Traversing the borderless corporate world

(By Edu Lopez, published in Manila Bulletin, B-11 – February 15, 2008)

When Samir Cairae graduated with a bachelor’s degree in electrical engineering from the Indian Institute of Technology in Kanpur, India in 1988, most of his classmates went to the United States to join the growing number of Hindu-Americans in the technology sector.

But for some reasons, Samir did not jump on the bandwagon to America.

Instead, he left for France to seek his fortune in the country whose history, culture, art and architecture had always fascinated him.

When be got to France, the engineer found himself enjoying a full scholarship at the premiere French business school, the Hautes Etudes Commerciales in Paris where he also learned to speak French.

Samir’s management and technology education were put to test in 1992 when he joined Sehlumbcrgcr, the world’s largest oilfields corporation.

While holding various positions in the organization, Samir’s stint with Sehlumbcrgcr culminated with the successful launch of Smart Cards in India, which was part of Schlumberger’s diversified businesses, achieving 60 percent market share in the first year.


In the last four years of the end of the millennium, Samir found himself yet in another unlikely place—working as chief financial officer of Accor, the European leader in hotel and the global leader in corporate services.

His background in acquisitions acquired from his stint with Schlumberger prepared him for the fast-paced aggressive environment of the hotel business.

When the Asian financial crisis struck, he found himself traveling extensively in Asia: “There was a lot of restructuring and it was a very challenging time for me,” he said.

In India, he acquired three hotels as part of the owning company which contracted management services. By now more savvy on the fine art of acquisitions, Samir was hired by Lafarge in Mumbai, India eight years ago, in 1999, to be vice-president for strategy and development.

This was Lafarge’s first venture into India and Samir’s rich background in management, acquisitions and business development made him the right fit for the task.

After acquiring two cement plants with output totaling three million tons, and bringing them to become model plants of the Lafarge Group, Samir’s superiors suddenly told him: “You have acquired the plants, now why don’t you go out and manage these plants? You have to get your hands dirty. Without experience, you cannot be a general manager. ”

Taking the challenge and without training, Samir had to now manage veterans in plant operations. From the brash aggressive white collar world of acquisitions, Samir now had to adjust to leading in a blue collar work environment.

Successfully steering the newly acquired plants to effect a smooth integration, both plants rose to distinction to becoming the top five of Lafarge plants worldwide in energy consumption.

Asked how he, a neophyte succeeded in leading old hands in the trade, Samir said: “I knew hdw to say ‘I don’t know”. I did not pretend to know. We talked and we came to a solution that was better than what they were thinking. To be a good leader, you have to be humble and open. Challenge issues but do not challenge a person’s self-worth.”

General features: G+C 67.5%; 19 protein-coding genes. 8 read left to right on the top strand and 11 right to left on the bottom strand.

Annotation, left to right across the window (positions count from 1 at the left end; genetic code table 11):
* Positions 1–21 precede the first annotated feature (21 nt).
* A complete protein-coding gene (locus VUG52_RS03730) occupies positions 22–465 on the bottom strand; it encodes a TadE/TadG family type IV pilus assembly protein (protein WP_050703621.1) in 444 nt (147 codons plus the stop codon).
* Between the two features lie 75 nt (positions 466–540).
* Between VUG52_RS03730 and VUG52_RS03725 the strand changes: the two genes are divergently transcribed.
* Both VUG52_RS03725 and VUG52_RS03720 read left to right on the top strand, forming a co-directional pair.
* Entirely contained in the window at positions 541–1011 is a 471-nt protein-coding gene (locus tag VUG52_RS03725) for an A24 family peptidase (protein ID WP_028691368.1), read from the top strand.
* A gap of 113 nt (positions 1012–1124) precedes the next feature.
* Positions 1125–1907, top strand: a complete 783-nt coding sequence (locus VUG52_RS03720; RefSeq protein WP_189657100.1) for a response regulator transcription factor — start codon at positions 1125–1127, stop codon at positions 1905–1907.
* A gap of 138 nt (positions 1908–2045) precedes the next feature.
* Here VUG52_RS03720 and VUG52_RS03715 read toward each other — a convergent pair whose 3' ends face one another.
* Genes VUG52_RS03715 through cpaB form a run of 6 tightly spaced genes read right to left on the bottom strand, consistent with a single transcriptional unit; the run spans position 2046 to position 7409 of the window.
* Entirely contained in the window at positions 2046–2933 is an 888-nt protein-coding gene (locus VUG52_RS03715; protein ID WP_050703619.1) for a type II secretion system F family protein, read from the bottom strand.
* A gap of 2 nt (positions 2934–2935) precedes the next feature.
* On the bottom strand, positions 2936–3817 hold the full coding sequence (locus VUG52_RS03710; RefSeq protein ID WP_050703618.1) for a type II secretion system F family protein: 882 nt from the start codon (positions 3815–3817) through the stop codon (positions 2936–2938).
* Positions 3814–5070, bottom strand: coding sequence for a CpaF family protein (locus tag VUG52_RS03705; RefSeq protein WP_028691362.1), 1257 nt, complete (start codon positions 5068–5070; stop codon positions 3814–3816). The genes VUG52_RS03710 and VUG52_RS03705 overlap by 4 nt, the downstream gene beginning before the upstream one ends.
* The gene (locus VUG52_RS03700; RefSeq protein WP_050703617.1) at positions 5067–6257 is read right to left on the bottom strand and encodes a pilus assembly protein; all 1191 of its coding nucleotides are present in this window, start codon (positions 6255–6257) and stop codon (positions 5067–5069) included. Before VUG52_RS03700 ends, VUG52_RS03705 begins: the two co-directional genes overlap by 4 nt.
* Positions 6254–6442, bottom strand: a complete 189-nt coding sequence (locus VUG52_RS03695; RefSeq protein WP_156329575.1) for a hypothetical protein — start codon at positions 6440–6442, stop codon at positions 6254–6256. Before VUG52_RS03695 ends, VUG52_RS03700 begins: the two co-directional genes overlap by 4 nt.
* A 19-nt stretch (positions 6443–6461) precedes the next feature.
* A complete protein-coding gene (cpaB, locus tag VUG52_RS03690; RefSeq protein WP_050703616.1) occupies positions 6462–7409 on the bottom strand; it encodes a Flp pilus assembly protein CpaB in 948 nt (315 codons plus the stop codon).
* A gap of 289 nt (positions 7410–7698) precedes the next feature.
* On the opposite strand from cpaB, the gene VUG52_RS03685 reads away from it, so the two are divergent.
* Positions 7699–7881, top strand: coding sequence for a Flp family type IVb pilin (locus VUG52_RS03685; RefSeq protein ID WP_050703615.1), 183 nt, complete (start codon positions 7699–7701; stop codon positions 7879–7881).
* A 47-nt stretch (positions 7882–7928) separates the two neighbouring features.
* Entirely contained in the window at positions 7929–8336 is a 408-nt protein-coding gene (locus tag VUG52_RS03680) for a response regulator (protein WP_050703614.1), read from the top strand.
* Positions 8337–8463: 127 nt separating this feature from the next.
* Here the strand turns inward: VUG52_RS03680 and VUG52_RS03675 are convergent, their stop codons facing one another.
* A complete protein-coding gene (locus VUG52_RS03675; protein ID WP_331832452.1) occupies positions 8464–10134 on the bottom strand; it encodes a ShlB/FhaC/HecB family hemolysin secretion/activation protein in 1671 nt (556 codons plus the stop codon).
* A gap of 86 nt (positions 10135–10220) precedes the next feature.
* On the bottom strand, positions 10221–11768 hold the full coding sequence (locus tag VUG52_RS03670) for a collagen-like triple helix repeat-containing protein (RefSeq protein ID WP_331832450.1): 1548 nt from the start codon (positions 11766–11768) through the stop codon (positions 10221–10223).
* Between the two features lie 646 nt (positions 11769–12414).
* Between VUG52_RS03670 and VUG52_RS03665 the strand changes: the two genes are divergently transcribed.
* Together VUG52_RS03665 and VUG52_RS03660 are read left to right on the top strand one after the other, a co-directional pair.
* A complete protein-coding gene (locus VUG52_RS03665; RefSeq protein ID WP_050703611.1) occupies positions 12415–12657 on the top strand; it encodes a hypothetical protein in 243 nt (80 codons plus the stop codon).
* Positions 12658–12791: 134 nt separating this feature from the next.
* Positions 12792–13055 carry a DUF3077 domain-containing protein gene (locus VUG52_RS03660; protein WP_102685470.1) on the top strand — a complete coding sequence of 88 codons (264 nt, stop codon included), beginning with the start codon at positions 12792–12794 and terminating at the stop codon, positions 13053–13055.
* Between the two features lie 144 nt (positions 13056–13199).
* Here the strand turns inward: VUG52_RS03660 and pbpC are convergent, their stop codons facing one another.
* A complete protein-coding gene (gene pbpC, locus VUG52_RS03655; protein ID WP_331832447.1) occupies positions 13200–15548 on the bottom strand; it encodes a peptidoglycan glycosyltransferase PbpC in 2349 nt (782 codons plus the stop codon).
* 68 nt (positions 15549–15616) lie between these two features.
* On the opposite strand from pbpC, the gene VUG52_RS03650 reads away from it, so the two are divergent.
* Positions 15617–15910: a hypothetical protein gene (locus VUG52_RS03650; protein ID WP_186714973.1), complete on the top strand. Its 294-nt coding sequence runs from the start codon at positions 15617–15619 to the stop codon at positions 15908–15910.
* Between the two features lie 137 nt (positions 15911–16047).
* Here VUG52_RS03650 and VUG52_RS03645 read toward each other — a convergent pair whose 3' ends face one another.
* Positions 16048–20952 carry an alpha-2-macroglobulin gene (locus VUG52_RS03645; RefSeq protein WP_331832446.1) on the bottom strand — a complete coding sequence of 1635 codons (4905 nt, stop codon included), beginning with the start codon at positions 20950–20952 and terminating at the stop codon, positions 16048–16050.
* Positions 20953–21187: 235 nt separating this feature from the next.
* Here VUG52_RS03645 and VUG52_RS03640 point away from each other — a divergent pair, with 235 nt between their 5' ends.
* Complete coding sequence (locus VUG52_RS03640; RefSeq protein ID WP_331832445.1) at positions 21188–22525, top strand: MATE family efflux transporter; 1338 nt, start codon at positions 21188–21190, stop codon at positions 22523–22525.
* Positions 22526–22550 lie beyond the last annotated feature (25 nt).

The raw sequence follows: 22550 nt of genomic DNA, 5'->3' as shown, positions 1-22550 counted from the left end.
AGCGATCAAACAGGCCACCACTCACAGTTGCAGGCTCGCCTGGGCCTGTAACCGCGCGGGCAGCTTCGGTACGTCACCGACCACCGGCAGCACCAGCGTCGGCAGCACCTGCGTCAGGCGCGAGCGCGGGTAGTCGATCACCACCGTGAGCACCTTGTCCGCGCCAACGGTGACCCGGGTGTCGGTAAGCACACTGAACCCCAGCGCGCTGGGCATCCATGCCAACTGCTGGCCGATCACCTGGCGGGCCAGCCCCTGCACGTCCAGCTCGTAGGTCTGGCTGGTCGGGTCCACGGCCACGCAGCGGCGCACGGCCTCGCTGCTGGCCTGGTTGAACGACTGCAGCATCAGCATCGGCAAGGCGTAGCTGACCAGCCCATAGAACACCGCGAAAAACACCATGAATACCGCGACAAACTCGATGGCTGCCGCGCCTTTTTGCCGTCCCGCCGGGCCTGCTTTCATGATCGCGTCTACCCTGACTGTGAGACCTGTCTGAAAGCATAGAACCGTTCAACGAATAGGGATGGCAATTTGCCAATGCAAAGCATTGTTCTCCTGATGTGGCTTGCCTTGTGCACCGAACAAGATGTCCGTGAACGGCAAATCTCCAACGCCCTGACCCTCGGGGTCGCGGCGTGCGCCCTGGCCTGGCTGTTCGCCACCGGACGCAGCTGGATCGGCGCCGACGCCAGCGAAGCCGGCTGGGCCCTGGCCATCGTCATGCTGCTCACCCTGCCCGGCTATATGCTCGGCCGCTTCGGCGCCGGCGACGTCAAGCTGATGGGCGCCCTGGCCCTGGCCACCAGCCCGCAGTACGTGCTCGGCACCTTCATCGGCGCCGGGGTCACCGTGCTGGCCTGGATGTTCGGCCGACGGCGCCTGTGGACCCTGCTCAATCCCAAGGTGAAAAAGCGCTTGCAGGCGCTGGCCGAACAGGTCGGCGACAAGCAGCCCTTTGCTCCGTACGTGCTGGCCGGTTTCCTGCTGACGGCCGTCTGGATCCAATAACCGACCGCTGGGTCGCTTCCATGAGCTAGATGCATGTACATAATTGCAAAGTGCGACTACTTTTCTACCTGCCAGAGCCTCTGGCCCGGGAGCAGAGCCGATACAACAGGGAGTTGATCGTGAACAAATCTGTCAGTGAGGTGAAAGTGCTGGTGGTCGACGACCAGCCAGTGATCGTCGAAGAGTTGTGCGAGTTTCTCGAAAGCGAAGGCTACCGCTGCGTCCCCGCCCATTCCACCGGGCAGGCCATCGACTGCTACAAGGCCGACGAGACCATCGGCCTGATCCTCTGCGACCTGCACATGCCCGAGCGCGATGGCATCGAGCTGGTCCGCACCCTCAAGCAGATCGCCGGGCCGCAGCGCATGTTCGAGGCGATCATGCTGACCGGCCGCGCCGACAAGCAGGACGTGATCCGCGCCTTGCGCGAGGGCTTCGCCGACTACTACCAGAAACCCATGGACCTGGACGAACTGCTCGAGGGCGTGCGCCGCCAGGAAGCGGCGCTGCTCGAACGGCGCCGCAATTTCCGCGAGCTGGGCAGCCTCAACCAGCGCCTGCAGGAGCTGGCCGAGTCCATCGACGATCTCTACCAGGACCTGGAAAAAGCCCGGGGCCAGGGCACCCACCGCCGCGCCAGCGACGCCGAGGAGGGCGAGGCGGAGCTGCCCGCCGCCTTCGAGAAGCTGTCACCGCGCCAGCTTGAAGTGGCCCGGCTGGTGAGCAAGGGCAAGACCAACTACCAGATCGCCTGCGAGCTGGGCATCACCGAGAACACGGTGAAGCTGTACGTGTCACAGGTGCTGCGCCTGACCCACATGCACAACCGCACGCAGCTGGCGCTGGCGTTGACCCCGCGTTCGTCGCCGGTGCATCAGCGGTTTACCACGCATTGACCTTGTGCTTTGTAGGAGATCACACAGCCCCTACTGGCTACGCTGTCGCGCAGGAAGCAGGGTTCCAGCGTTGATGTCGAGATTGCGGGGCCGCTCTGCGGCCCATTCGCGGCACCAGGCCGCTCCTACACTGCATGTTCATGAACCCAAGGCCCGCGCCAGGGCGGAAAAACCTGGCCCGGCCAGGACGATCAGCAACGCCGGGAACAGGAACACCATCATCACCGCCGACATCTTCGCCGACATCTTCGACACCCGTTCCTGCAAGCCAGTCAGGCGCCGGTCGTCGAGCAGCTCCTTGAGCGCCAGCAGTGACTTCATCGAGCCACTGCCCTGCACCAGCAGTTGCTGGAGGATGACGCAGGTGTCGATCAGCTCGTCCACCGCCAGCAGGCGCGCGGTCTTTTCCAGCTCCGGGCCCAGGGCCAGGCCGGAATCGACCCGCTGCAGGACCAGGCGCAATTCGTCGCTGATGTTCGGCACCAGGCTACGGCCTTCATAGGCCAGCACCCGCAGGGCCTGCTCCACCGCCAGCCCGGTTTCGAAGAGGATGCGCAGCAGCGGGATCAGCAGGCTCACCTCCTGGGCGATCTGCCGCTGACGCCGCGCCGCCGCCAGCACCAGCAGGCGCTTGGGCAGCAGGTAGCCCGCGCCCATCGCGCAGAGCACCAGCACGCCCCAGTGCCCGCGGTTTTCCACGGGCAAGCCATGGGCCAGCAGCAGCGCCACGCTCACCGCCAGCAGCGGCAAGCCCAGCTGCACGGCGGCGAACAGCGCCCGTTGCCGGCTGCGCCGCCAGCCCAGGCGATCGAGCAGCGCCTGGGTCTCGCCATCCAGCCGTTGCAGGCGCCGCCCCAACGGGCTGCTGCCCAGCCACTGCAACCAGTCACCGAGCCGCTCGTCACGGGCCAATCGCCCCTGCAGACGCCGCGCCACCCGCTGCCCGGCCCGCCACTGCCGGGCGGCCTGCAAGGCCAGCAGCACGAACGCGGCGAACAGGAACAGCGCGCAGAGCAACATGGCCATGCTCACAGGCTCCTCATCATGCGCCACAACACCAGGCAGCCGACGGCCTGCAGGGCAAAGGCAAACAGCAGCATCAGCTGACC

In 2003, Samir found himself BU general manager in Beijing, China, the only expatriate then who had the task of leading an all-Chinese Lafarge staff who spoke no English. To speak to his staff, he had to do this through an interpreter.

Somehow, Samir broke through the language barrier and managed to successfully oversee the financial conditions of two cement and ready-mix companies.

He initiated a marketing strategy that reduced customer receivables by 50 percent while improving profits by 200 percent. Under his keep, one of their plants was classified as most reliable in the Lafarge Group.

Now in the Philippines as country manager and president of the Lafarge Cement Services Philippines Inc., Samir’s self-effacing but powerful presence endears him to the Filipino staff in the Lafarge associated plants in the country.

“I have learned many things in life. People can make or unmake your business. In China, I did not know anyone, I did not know the language, I did not know the competition. I had no ready answers.”

“But when in business, you must rely on people, otherwise, there is no way I could have succeeded in China. If you rely on people, you make them do their work well” Samir said.

“When you interact with a different culture, do not assume. Be self-aware, listen and learn to work only with facts. You have to adapt,” he added.


Samir goes home to his loving wife Neeti and sons Siddhant, 10 and Varun, 4. “I have been happily married for 15 years,” he beams, “and my children are very well adapted to various cultures and environments.

Siddhant took interest in learning French, Varun picked up Mandarin quite easily while wife Neeti found herself compelled to learn Mandarin without even trying, in addition to serious lessons. Samir speaks fluent English, French and Hindi and is learning Mandarin.

On weekends, Samir plays tennis with friends at the Manila Polo Club.

Now eight years with Lafarge, Samir is but one of the many expatriates in the Lafarge global family who enjoys the good fortune of experiencing the vast opportunities of a borderless corporate world.

“I am quite happy with Lafarge because it is willing to take risks in order to bring out the best in its people. In the end, it is the people who bring out the best in Lafarge,” Samir said.

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